Ruth is the human interest reporter and a photographer for the Bay of Plenty Times.

Heritage coffee table ideal for a high flier

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A coffee table, made from the tail section of a 1953 de Havilland Heron, sits in the entrance of Classic Flyers.
A coffee table, made from the tail section of a 1953 de Havilland Heron, sits in the entrance of Classic Flyers.

Craig Saunders has spent the past year fashioning a coffee table out of the tail section of a 1953 de Havilland Heron.

He took on the hobby in hopes of raising money to help restore an ex-RNZAF Aermacchi Jet Trainer housed at Classic Flyers.

His project is being raffled off, with a winner announced on March 31.

Mr Saunders saw the idea to fashion old pieces of aircraft into something new overseas and on websites.

"I looked at them and thought wow, it looks stunning."

Being ex-air force, he wanted to create a few pieces himself for Classic Flyers.

"I love the place. I think it is fantastic. It offers former airforce and military a place to hang out."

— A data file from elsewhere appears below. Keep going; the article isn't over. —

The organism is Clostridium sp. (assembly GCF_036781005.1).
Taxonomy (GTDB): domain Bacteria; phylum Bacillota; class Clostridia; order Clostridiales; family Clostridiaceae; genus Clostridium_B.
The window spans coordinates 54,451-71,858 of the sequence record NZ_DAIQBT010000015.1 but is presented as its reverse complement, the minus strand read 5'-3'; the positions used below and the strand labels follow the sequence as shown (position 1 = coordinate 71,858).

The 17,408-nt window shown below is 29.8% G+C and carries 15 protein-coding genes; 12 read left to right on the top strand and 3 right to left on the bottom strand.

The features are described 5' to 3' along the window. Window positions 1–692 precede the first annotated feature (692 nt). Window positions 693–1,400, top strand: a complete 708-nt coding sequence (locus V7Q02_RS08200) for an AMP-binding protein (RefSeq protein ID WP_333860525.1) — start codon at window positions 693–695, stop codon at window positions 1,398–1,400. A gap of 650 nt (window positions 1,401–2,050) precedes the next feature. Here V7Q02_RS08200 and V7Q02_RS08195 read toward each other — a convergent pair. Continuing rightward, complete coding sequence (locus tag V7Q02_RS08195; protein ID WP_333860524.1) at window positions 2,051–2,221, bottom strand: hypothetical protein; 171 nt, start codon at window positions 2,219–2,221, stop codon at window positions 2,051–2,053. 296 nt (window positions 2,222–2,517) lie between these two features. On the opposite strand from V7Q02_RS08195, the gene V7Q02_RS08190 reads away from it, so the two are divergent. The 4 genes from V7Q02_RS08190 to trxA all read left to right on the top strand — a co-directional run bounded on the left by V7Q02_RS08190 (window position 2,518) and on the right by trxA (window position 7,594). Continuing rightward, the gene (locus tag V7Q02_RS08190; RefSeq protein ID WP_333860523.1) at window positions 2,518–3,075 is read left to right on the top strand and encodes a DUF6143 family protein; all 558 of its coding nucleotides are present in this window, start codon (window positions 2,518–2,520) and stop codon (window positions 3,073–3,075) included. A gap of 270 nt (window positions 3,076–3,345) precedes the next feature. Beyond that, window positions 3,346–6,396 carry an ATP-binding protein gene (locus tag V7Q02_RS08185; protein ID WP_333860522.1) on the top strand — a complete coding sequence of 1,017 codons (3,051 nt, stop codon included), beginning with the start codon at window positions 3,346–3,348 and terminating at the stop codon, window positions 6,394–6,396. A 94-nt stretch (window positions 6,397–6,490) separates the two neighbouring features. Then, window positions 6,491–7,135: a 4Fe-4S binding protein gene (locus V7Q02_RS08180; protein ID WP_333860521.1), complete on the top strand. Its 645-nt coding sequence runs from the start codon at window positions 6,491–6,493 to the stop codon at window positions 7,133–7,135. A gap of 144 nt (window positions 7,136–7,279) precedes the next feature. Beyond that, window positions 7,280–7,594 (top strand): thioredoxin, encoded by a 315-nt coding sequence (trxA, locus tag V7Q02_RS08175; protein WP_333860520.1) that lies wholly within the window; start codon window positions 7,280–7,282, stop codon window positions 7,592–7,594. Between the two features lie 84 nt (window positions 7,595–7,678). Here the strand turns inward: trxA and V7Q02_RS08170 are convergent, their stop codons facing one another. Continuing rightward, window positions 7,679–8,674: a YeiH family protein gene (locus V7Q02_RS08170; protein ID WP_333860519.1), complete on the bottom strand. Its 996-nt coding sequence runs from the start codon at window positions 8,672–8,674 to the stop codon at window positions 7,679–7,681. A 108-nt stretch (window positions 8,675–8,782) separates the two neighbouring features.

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The Pyes Pa resident said it took him more than a year to complete the project part-time while running his IT company, Integrity Services. He spent more than 100 hours of sanding and polishing.

"It was a bit of a learning curve. The piece of tail was corroded and in a poor state. It's got dents and scratches in it which we have kept because it is a historical piece and it's got history ... but I have had it chemically stripped and it's almost restored back to the original factory colours. It's beautiful inside."

Tickets for the piece are selling fast, with about 500 sold already. All proceeds from ticket sales will go to aircraft restoration at Classic Flyers. The two aeroplanes in residence are former Royal New Zealand Air Force planes: an A-4 Skyhawk and an Aermacchi Jet trainer. Mr Saunders hopes to help restore the latter with money raised by the coffee table.

He has worked on the Aermacchi for two and half years when he was in the RNZAF from 1988 to 1995.

"Money is hard to come by and aircraft cost a lot. We need to preserve them and keep them flying if we can.

"When you are up there you let every thing else about your life and the world just go ... you're just at peace."

Mr Saunders first flew solo at the age of 17.

He hopes to fashion more pieces in the future. Right now he is working on a 1.8-metre computer desk. He has spent 200 hours sanding and polishing and it is about a month away from completion.

Restoration funder:

* Tickets are $5 each or 3 for $10 and can be purchased at the Classic Flyers gift shop or cafe.

* The winner will be drawn on March 31, 2016

* Limit of 2000 tickets, about 500 have sold already.

- Bay of Plenty Times

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